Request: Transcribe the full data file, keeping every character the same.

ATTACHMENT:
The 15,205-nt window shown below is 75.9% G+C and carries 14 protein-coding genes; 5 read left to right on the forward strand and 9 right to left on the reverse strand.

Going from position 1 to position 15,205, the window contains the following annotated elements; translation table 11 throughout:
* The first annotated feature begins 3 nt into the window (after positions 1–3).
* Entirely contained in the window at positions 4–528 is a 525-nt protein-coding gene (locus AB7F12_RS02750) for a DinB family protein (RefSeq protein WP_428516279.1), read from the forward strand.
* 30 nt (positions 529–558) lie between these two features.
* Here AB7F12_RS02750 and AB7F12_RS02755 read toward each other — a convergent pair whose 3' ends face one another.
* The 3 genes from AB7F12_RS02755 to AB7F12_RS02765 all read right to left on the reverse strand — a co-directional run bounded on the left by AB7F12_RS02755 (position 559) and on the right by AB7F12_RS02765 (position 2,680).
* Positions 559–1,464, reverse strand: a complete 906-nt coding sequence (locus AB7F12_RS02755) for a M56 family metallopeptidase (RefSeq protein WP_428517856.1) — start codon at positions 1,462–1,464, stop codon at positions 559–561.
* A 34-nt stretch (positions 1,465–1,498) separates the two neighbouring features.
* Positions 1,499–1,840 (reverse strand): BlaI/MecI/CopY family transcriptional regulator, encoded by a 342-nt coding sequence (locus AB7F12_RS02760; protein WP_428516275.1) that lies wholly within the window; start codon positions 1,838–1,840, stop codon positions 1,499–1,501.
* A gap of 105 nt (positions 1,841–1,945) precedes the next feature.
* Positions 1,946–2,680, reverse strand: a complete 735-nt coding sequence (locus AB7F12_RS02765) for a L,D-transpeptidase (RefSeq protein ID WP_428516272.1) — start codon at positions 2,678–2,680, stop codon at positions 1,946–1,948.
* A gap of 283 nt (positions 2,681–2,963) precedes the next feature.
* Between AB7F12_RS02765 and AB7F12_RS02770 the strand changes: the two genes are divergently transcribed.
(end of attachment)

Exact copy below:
The 15,205-nt window shown below is 75.9% G+C and carries 14 protein-coding genes; 5 read left to right on the forward strand and 9 right to left on the reverse strand.

Going from position 1 to position 15,205, the window contains the following annotated elements; translation table 11 throughout:
* The first annotated feature begins 3 nt into the window (after positions 1–3).
* Entirely contained in the window at positions 4–528 is a 525-nt protein-coding gene (locus AB7F12_RS02750) for a DinB family protein (RefSeq protein WP_428516279.1), read from the forward strand.
* 30 nt (positions 529–558) lie between these two features.
* Here AB7F12_RS02750 and AB7F12_RS02755 read toward each other — a convergent pair whose 3' ends face one another.
* The 3 genes from AB7F12_RS02755 to AB7F12_RS02765 all read right to left on the reverse strand — a co-directional run bounded on the left by AB7F12_RS02755 (position 559) and on the right by AB7F12_RS02765 (position 2,680).
* Positions 559–1,464, reverse strand: a complete 906-nt coding sequence (locus AB7F12_RS02755) for a M56 family metallopeptidase (RefSeq protein WP_428517856.1) — start codon at positions 1,462–1,464, stop codon at positions 559–561.
* A 34-nt stretch (positions 1,465–1,498) separates the two neighbouring features.
* Positions 1,499–1,840 (reverse strand): BlaI/MecI/CopY family transcriptional regulator, encoded by a 342-nt coding sequence (locus AB7F12_RS02760; protein WP_428516275.1) that lies wholly within the window; start codon positions 1,838–1,840, stop codon positions 1,499–1,501.
* A gap of 105 nt (positions 1,841–1,945) precedes the next feature.
* Positions 1,946–2,680, reverse strand: a complete 735-nt coding sequence (locus AB7F12_RS02765) for a L,D-transpeptidase (RefSeq protein ID WP_428516272.1) — start codon at positions 2,678–2,680, stop codon at positions 1,946–1,948.
* A gap of 283 nt (positions 2,681–2,963) precedes the next feature.
* Between AB7F12_RS02765 and AB7F12_RS02770 the strand changes: the two genes are divergently transcribed.